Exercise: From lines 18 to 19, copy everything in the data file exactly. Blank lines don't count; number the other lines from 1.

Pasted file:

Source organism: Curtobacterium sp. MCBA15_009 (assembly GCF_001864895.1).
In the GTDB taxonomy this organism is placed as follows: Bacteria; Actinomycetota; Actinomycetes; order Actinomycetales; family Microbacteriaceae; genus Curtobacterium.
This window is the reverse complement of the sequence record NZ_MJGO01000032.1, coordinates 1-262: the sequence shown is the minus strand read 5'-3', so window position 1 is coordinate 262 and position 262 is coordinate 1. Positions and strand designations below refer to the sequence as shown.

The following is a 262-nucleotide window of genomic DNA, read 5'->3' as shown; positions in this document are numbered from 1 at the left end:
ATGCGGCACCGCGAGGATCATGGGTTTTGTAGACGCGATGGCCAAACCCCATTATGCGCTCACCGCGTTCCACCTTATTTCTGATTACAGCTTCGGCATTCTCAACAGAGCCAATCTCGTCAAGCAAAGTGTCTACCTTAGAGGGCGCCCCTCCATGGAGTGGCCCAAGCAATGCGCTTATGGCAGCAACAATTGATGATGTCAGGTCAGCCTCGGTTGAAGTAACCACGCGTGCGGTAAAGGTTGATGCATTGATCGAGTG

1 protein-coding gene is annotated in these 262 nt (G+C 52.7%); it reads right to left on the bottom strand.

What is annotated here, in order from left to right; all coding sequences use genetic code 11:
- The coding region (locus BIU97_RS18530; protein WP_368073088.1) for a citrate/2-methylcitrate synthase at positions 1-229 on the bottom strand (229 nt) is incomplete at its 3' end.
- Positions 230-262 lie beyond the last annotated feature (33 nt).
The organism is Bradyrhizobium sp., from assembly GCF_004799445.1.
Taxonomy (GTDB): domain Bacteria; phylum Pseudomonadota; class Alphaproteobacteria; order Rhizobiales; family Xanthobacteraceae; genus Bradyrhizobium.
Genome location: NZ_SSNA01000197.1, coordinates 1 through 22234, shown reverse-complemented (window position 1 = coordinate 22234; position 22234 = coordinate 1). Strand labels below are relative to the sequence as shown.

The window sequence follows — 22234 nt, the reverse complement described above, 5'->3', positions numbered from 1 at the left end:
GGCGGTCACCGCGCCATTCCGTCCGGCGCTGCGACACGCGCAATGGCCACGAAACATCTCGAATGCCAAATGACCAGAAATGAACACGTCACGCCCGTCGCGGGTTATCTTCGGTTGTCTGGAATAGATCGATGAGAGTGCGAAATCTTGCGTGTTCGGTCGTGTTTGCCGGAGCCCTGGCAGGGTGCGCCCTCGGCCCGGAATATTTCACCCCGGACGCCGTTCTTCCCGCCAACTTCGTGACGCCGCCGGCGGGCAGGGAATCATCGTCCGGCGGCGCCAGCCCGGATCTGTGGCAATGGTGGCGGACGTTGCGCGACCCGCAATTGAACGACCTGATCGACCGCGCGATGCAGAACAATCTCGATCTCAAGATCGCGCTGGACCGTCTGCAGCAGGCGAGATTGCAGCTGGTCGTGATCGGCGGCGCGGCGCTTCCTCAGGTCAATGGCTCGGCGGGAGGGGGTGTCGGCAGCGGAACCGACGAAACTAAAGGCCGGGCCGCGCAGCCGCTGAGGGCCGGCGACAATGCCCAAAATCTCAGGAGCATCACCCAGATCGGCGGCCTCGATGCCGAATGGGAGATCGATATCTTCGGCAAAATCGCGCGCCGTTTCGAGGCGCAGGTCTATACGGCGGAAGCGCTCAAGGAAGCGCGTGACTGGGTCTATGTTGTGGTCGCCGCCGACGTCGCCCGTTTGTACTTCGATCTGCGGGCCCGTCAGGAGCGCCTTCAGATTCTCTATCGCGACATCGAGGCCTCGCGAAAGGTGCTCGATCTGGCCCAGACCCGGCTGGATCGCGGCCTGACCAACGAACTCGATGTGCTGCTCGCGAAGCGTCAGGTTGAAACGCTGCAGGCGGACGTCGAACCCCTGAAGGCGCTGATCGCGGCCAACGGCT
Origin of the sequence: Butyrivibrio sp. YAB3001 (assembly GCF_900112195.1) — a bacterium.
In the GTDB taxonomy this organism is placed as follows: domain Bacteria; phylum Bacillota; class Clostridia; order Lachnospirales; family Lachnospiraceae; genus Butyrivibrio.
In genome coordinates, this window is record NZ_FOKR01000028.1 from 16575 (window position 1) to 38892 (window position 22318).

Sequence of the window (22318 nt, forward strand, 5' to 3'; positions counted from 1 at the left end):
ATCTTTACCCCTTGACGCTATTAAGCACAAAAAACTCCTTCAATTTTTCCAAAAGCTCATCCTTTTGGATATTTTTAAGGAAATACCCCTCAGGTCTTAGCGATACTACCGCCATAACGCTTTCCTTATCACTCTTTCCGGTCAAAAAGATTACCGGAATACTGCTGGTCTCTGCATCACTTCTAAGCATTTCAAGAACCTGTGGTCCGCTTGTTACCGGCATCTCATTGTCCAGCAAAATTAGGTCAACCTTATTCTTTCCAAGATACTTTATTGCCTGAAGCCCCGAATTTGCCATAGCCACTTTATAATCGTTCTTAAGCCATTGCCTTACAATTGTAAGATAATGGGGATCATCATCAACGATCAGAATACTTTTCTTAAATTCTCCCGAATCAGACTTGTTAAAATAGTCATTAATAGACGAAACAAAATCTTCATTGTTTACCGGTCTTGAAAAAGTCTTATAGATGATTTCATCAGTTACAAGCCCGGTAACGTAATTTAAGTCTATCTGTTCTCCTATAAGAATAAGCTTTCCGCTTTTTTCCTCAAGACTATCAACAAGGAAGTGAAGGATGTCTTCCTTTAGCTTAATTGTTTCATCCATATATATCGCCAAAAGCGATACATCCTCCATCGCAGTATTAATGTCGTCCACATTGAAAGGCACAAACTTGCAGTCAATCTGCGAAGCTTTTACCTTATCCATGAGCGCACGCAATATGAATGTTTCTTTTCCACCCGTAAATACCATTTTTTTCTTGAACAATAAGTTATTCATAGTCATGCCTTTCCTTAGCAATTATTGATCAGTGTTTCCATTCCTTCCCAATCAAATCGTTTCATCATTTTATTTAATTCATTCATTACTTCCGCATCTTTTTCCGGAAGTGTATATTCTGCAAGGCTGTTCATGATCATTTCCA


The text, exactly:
Sequence of the window (22318 nt, forward strand, 5' to 3'; positions counted from 1 at the left end):
ATCTTTACCCCTTGACGCTATTAAGCACAAAAAACTCCTTCAATTTTTCCAAAAGCTCATCCTTTTGGATATTTTTAAGGAAATACCCCTCAGGTCTTAGCGATACTACCGCCATAACGCTTTCCTTATCACTCTTTCCGGTCAAAAAGATTACCGGAATACTGCTGGTCTCTGCATCACTTCTAAGCATTTCAAGAACCTGTGGTCCGCTTGTTACCGGCATCTCATTGTCCAGCAAAATTAGGTCAACCTTATTCTTTCCAAGATACTTTATTGCCTGAAGCCCCGAATTTGCCATAGCCACTTTATAATCGTTCTTAAGCCATTGCCTTACAATTGTAAGATAATGGGGATCATCATCAACGATCAGAATACTTTTCTTAAATTCTCCCGAATCAGACTTGTTAAAATAGTCATTAATAGACGAAACAAAATCTTCATTGTTTACCGGTCTTGAAAAAGTCTTATAGATGATTTCATCAGTTACAAGCCCGGTAACGTAATTTAAGTCTATCTGTTCTCCTATAAGAATAAGCTTTCCGCTTTTTTCCTCAAGACTATCAACAAGGAAGTGAAGGATGTCTTCCTTTAGCTTAATTGTTTCATCCATATATATCGCCAAAAGCGATACATCCTCCATCGCAGTATTAATGTCGTCCACATTGAAAGGCACAAACTTGCAGTCAATCTGCGAAGCTTTTACCTTATCCATGAGCGCACGCAATATGAATGTTTCTTTTCCACCCGTAAATACCATTTTTTTCTTGAACAATAAGTTATTCATAGTCATGCCTTTCCTTAGCAATTATTGATCAGTGTTTCCATTCCTTCCCAATCAAATCGTTTCATCATTTTATTTAATTCATTCATTACTTCCGCATCTTTTTCCGGAAGTGTATATTCTGCAAGGCTGTTCATGATCATTTCCA